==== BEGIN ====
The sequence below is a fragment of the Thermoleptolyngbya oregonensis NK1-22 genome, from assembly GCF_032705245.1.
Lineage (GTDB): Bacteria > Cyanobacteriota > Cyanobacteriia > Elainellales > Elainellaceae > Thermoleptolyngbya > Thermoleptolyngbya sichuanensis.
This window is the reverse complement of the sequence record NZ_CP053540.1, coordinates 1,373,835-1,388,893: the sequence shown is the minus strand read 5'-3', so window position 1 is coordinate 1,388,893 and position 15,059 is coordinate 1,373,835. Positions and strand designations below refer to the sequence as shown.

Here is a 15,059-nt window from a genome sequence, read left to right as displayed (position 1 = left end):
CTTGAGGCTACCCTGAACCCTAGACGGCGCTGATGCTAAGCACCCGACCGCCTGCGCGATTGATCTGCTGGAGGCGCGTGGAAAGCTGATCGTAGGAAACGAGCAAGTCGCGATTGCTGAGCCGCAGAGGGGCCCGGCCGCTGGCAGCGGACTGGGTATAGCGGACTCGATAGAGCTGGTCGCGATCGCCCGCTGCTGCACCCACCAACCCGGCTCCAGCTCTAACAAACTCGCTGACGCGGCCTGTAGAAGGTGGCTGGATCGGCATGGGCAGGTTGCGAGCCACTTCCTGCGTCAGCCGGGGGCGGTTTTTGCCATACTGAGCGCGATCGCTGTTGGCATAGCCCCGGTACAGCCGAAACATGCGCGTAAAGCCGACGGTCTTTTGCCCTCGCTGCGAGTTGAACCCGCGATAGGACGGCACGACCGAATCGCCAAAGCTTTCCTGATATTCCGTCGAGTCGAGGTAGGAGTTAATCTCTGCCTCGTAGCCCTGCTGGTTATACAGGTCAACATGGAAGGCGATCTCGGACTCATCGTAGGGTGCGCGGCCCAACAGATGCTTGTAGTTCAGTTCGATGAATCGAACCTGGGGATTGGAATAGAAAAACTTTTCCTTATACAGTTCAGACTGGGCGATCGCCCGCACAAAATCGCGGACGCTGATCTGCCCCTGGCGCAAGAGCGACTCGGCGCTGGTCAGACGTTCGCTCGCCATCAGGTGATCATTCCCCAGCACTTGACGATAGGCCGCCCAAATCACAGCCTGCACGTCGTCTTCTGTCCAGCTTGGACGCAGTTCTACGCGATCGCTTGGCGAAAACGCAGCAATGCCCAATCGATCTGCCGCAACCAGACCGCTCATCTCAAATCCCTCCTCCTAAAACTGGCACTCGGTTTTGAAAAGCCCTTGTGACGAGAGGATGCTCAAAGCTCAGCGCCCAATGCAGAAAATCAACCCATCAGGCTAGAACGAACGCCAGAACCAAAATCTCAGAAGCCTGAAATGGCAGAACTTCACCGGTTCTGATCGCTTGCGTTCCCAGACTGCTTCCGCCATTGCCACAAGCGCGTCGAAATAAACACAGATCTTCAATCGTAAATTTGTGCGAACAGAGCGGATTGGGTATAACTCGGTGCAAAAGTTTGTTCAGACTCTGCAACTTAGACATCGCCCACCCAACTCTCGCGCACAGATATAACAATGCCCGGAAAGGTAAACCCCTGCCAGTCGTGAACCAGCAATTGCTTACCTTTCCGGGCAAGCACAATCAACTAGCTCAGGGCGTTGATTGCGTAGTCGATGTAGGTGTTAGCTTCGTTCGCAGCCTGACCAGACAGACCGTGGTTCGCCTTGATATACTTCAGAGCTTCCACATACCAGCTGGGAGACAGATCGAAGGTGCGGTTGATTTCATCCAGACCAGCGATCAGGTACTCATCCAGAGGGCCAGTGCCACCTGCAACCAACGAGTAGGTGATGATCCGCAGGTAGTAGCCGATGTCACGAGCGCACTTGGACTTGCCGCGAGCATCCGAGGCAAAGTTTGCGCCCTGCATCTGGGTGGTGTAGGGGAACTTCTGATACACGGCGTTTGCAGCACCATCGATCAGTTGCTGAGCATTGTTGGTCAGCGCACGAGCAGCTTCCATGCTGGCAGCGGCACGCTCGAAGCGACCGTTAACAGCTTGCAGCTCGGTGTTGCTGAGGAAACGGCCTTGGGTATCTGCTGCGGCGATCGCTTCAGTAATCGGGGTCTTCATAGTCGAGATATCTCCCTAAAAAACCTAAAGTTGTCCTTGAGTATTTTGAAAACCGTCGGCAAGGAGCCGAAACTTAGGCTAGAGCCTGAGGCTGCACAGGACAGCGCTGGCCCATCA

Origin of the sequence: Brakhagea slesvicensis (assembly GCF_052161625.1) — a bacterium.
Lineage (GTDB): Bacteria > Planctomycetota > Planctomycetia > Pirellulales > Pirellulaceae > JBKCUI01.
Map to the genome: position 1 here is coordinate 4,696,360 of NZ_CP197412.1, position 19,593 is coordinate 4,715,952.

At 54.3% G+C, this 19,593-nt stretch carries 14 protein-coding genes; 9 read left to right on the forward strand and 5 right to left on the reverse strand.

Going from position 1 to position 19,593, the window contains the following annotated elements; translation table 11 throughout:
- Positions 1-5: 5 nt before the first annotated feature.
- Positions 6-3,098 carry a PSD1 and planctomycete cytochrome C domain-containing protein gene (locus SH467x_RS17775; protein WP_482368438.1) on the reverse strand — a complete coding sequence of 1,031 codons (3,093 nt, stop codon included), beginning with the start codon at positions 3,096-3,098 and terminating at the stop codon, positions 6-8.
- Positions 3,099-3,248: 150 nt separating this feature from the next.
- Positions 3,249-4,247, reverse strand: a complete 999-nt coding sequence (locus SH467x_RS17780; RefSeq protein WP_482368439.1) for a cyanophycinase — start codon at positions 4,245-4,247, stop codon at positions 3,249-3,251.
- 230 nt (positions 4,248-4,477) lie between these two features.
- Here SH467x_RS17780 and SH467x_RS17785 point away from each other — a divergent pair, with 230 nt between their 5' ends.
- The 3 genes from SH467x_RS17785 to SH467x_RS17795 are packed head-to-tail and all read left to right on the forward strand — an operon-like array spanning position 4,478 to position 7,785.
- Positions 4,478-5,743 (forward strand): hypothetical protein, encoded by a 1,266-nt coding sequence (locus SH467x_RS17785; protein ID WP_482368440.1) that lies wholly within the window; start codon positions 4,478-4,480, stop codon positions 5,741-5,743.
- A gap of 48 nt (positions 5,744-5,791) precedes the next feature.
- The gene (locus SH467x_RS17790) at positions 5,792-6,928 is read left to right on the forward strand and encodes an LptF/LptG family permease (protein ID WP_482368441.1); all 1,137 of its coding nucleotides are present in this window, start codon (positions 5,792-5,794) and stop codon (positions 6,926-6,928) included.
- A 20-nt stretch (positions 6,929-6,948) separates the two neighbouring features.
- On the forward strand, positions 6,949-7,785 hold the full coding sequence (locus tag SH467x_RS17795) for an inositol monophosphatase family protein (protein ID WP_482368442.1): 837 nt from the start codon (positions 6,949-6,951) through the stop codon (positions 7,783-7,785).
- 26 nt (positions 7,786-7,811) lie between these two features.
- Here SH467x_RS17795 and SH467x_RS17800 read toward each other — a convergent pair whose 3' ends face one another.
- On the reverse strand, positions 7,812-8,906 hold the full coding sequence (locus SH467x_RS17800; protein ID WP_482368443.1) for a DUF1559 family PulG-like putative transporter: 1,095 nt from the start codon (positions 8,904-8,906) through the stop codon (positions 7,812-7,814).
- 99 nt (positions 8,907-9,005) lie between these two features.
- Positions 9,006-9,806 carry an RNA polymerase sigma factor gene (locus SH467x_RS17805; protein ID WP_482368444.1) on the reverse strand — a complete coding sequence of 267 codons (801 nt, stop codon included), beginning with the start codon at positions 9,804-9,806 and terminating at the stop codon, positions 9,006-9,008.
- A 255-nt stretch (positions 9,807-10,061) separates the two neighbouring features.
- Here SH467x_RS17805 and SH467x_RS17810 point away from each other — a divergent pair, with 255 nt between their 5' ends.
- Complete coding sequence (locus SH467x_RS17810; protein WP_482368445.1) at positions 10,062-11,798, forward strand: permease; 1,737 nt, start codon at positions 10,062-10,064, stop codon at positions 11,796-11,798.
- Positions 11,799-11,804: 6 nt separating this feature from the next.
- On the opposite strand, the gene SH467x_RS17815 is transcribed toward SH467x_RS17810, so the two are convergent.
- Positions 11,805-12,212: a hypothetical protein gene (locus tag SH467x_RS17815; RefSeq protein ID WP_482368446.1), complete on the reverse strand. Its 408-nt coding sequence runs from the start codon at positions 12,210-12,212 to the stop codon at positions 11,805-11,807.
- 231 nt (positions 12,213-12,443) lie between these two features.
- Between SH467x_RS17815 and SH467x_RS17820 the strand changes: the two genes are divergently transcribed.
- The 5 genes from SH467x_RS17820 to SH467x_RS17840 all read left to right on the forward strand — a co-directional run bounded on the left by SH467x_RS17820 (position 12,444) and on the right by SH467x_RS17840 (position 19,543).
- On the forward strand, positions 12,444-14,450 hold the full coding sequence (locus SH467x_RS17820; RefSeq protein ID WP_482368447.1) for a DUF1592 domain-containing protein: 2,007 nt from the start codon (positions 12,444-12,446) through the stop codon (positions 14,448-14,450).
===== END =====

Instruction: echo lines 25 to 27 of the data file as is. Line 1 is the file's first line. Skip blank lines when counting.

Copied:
- On the reverse strand, positions 7,812-8,906 hold the full coding sequence (locus SH467x_RS17800; protein ID WP_482368443.1) for a DUF1559 family PulG-like putative transporter: 1,095 nt from the start codon (positions 8,904-8,906) through the stop codon (positions 7,812-7,814).
- 99 nt (positions 8,907-9,005) lie between these two features.
- Positions 9,006-9,806 carry an RNA polymerase sigma factor gene (locus SH467x_RS17805; protein ID WP_482368444.1) on the reverse strand — a complete coding sequence of 267 codons (801 nt, stop codon included), beginning with the start codon at positions 9,804-9,806 and terminating at the stop codon, positions 9,006-9,008.